[Ip-health] Marcus Low in Business Day: UN panel probes patents and new drugs

Thiru Balasubramaniam thiru at keionline.org
Tue Aug 23 03:04:29 PDT 2016


Opinion & Analysis

UN panel probes patents and new drugs

BY MARCUS LOW  AUGUST 23 2016, 05:59

IT IS often argued that weakening patent monopolies on pharmaceuticals will
lead to fewer new medicines being discovered. Whether this is indeed the
case, and to what extent, is one of the key questions that must be
addressed by a UN high-level panel convened to consider the "policy
incoherence between the justifiable rights of inventors, global human
rights law, trade rules and public health".

One of the difficulties faced by the panel, and by any policy maker, is the
lack of transparency in relation to drug development. Firms generally
disclose little detail about what they spend on research and development
(R&D) for new medicines.

In this information vacuum, widely varying estimates flourish: the Drugs
for Neglected Diseases Initiative (a nonprofit group) says based on its
experience, a new drug on average costs less than $200m to develop
(including cost of failures), and at the other end of the spectrum the
Tufts Centre for the Study of Drug Development claims $2.6bn.

In 2013, GlaxoSmithKline CE Sir Andrew Witty called the then prevalent $1bn
figure "one of the great myths of the industry".

These are large absolute numbers, but the multinational pharmaceutical
industry only deals in large numbers. The more informative statistic is the
percentage of revenue pharmaceutical companies spend on R&D (of which we
get a pretty good idea from the US Securities and Exchange Commission
filings). This usually falls between 8% and 18% of revenue, much less than
what is spent on marketing, and typically also less than profits. It seems
clear that only a small percentage of the high prices we pay for patented
medicines is invested in R&D.

Even the Financial Times has been critical, writing in an editorial last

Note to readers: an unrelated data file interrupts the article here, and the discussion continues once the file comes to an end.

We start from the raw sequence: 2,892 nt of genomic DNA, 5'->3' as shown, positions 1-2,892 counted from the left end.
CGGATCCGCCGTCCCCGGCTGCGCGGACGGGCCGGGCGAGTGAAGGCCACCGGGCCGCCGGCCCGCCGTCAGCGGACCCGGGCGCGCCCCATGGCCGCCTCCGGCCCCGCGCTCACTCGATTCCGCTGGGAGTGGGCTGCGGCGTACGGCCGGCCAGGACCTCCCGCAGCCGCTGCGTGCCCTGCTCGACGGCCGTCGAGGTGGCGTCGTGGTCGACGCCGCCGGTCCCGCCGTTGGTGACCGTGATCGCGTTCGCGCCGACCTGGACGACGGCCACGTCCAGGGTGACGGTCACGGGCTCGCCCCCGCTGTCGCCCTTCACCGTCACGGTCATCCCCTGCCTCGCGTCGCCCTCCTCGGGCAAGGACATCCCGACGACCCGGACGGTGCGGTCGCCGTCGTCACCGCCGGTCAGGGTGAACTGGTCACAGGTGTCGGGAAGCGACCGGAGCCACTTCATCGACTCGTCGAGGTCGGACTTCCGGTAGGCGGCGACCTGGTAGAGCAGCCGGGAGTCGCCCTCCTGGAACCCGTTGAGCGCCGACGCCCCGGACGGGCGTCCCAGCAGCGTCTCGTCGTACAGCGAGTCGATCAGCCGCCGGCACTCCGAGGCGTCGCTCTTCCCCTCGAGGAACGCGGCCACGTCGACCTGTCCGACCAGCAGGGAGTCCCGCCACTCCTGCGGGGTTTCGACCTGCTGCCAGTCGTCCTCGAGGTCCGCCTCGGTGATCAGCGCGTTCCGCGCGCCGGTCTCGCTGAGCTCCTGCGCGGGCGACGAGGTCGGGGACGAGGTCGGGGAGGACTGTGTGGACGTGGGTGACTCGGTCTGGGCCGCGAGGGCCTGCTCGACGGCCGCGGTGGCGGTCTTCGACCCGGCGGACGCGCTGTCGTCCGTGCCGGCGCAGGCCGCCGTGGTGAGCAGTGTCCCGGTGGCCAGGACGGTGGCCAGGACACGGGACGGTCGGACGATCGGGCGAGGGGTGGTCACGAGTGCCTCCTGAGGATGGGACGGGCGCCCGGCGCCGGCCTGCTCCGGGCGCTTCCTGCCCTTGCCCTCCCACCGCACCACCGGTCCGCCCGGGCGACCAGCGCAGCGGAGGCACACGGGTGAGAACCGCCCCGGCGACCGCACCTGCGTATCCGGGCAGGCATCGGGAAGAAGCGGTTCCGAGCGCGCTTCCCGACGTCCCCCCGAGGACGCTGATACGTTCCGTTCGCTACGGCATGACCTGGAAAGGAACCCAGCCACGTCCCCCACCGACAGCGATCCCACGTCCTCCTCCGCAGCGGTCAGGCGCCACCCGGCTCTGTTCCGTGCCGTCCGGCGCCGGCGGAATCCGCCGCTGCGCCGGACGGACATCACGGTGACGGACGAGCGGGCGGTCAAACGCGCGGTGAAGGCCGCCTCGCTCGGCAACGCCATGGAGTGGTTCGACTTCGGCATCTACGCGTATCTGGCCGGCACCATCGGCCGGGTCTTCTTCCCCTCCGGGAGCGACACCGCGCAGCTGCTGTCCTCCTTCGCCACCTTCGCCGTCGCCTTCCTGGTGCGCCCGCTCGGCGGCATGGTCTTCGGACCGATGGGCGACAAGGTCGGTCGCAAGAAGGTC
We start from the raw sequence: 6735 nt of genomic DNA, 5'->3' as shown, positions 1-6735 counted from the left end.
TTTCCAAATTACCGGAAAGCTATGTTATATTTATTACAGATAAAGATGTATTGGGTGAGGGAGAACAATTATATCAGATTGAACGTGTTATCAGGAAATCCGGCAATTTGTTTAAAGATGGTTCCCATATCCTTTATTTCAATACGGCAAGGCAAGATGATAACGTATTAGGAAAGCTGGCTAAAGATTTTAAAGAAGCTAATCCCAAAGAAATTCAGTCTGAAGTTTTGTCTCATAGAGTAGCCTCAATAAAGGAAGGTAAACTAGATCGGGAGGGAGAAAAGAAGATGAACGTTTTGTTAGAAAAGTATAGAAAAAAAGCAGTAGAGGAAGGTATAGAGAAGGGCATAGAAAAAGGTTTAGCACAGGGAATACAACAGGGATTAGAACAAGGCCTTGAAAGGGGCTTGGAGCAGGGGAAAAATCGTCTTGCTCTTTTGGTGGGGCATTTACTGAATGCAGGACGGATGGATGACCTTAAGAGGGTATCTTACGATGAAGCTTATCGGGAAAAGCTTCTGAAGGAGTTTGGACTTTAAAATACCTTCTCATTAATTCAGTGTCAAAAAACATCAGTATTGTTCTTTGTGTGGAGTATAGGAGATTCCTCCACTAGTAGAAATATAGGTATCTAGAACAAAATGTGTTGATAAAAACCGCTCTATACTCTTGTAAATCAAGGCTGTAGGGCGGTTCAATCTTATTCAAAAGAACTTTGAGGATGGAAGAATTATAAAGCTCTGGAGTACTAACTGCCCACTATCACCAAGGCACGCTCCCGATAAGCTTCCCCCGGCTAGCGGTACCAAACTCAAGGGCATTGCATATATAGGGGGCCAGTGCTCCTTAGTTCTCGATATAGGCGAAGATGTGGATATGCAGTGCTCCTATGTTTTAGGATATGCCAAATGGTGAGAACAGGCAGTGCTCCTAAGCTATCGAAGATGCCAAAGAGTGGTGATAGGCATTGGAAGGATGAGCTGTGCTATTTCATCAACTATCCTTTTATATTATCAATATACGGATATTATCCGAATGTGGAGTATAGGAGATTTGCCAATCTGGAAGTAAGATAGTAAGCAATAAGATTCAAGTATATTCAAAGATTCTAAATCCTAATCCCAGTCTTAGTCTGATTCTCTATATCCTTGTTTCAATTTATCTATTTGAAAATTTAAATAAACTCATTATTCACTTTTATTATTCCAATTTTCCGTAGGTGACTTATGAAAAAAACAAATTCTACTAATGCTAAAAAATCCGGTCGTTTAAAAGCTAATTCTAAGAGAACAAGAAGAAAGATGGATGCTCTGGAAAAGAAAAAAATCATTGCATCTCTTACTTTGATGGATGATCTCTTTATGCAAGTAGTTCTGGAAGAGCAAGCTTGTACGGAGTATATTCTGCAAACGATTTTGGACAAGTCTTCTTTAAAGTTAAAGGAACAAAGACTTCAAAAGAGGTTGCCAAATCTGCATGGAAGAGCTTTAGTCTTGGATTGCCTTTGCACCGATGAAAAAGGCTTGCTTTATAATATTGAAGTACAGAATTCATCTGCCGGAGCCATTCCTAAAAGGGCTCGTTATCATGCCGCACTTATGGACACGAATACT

year: "Pharmaceutical innovation has been one of the great successes of the
past century, improving the lives of people immeasurably round the globe.
But if the current dispensation is to continue, the industry must learn to
price with greater restraint."

The social contract underpinning the patent system allows companies to have
patent monopolies and make reasonable profits in exchange for the
development of new medicines. In other words, when we pay high prices for
medicines, we do so in the belief that there is a link between high prices
and R&D. But the available evidence suggests strongly that this link, and
the social contract that underpins it, have been severed.

We are working with incomplete information. In most cases, we do not have
access to how prices are set or how much a company has invested in the
development of a specific drug.

It is both reasonable and appropriate that as part of the deal when
granting pharmaceutical firms patent "rights", governments should demand
transparency on how these are exploited. If the industry refuses to share
more information on its R&D spending and price-setting, governments should
force it to.

There has been a substantial industry backlash against the UN panel in the
media. This is understandable. The panel threatens to bring transparency,
and transparency and accurate information will ultimately be the catalyst
to making reasonable changes in the public interest. Governments must stand
firm against industry pressure and its expression through entities like the
US trade representative.

While few will object to pharmaceutical companies making reasonable profits
and no one wishes to slow the discovery of new medicines, this does not
mean we have to be kept in the dark. The goose will keep insisting that it
is laying golden eggs and that any changes to its diet of caviar will be
fatal, but at some point, we have to stop taking its word for it and take a
look for ourselves.

If there are policy, regulatory or legal interventions that will increase
people’s access to medicines without threatening new discoveries, we must
consider it. Public interest demands it, and lives depend on it.

• Low is the former director of policy at the Treatment Action Campaign.
This is written in his personal capacity

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